Julia Ross secures employment, through a rather-noisy employment agency, with a wealthy widow, Mrs. Hughes, and goes to live at her house. Two days later, she awakens in a different house ... See full summary »
Joseph H. Lewis
Dame May Whitty,
A serial killer in London is murdering young women whom he meets through the personal columns of newspapers; he announces each of his murders to the police by sending them a cryptic poem. ... See full summary »
Private investigator Bradford Galt has moved to New York from San Fransisco after serving a jail term on account of his lawyer partner Tony Jardine. When he finds someone is tailing - and possibly trying to kill him, Galt believes Jardine is behind it. As he finds there is rather more to it, he is increasingly glad to have his attractive new secretary Kathleen around, for several reason. Written by
Jeremy Perkins <firstname.lastname@example.org>
In later years, Lucille Ball was vocal about hating the experience of shooting "The Dark Corner". The lion's share of her resentment was pointed at director Henry Hathaway, whose bullying reduced Ball to stuttering on set, at which point Hathaway accused her of being inebriated. See more »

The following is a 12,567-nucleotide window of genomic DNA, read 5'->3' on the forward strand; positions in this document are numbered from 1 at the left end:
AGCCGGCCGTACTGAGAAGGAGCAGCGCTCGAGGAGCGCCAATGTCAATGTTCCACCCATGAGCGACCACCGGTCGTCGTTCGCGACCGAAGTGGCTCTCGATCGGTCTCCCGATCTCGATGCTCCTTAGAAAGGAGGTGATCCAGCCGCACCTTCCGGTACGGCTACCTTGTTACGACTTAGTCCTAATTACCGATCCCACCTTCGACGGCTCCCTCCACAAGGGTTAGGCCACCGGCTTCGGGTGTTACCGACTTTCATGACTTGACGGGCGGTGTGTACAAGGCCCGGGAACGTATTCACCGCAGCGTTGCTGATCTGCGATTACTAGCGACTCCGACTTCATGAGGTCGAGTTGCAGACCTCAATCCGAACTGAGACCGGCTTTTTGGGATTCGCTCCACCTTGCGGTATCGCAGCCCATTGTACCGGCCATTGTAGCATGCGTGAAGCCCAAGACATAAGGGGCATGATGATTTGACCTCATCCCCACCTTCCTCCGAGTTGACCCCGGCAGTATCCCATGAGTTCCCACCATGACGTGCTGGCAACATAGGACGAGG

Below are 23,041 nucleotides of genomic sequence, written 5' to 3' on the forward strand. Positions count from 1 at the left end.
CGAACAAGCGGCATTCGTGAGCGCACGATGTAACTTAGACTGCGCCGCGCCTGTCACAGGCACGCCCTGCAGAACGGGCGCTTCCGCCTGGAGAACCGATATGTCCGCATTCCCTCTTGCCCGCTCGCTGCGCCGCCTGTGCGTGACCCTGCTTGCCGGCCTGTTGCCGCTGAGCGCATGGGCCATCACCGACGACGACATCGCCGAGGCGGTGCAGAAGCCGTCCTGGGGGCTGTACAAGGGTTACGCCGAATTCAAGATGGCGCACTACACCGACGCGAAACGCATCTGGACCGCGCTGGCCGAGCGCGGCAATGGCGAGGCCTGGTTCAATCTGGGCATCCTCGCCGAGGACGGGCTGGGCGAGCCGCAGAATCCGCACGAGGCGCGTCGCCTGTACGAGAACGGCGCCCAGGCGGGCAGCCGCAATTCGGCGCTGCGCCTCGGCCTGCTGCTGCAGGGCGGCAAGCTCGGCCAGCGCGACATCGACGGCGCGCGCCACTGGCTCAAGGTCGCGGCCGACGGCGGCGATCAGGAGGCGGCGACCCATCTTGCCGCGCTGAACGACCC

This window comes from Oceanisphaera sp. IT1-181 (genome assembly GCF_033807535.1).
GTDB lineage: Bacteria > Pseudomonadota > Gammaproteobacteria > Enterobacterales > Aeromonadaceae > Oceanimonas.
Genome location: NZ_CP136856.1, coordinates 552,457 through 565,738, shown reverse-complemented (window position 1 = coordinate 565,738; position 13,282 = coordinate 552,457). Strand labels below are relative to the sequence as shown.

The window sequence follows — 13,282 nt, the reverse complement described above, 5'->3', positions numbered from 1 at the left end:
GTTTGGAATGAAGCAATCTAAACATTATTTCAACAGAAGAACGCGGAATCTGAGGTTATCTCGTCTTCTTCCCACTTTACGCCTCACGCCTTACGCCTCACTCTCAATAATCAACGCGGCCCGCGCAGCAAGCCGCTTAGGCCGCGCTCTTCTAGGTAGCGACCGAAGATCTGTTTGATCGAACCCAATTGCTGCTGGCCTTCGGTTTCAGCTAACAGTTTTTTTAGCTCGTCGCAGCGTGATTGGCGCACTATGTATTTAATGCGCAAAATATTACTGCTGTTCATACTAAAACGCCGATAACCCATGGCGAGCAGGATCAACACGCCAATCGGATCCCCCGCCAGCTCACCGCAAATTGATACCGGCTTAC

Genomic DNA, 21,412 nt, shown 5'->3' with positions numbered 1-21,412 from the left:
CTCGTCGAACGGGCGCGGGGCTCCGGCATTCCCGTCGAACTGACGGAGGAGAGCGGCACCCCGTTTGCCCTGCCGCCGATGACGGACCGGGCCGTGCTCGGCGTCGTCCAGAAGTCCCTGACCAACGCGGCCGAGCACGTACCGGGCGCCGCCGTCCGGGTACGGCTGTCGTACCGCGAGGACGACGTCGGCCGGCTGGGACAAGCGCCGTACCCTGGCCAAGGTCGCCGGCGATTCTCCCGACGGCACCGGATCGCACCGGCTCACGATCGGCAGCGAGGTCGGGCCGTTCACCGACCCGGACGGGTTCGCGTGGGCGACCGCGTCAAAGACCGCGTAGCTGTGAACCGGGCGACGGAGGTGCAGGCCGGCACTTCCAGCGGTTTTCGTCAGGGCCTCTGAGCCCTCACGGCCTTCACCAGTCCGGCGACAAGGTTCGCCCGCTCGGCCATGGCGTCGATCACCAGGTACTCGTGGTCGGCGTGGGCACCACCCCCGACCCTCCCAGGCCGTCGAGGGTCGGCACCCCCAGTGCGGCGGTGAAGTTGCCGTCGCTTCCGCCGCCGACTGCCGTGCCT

A newspaper ad mentions that a Cathcart Gallery exhibition is by Invitation Only, but then why would it be advertised in the paper? See more »
"I feel all dead inside . . . backed up in a dark corner . . . and I don't know who's hitting me."
So Mark Stevens' Brad confesses to secretary-girlfriend Lucile Ball's Kathleen.
This particular dark corner has many angles, shadows and turns, as the two go sleuthing in search of an elusive villain--Clifton Webb's Hardy. Along the way Hardy's "hitman," Stauffer (William Bendix) gets the "ax," as the audience maintains rapt attention.
A nicely turned crime script by Jan Drather and Leo Rosten is given slick credibility by Director Henry Hathaway. The "Manhattan Melody" theme, used in so many New York drama films of the 40s, was first heard here. It was part of Cyril Mockridge's original score, so evocative of "big city pre-dawn street scenes" that it became a motif of dozens of similar efforts.
The film also showed what Ball could do in a straight dramatic role, and she proved quite capable of holding her own. Webb, forever "effete personified," offers a polished performance, while Bendix contrasts as the perfect "mug."
A "whodunit" worthy of a studio that produced loads of neat "forties thrillers": 20th Century Fox.
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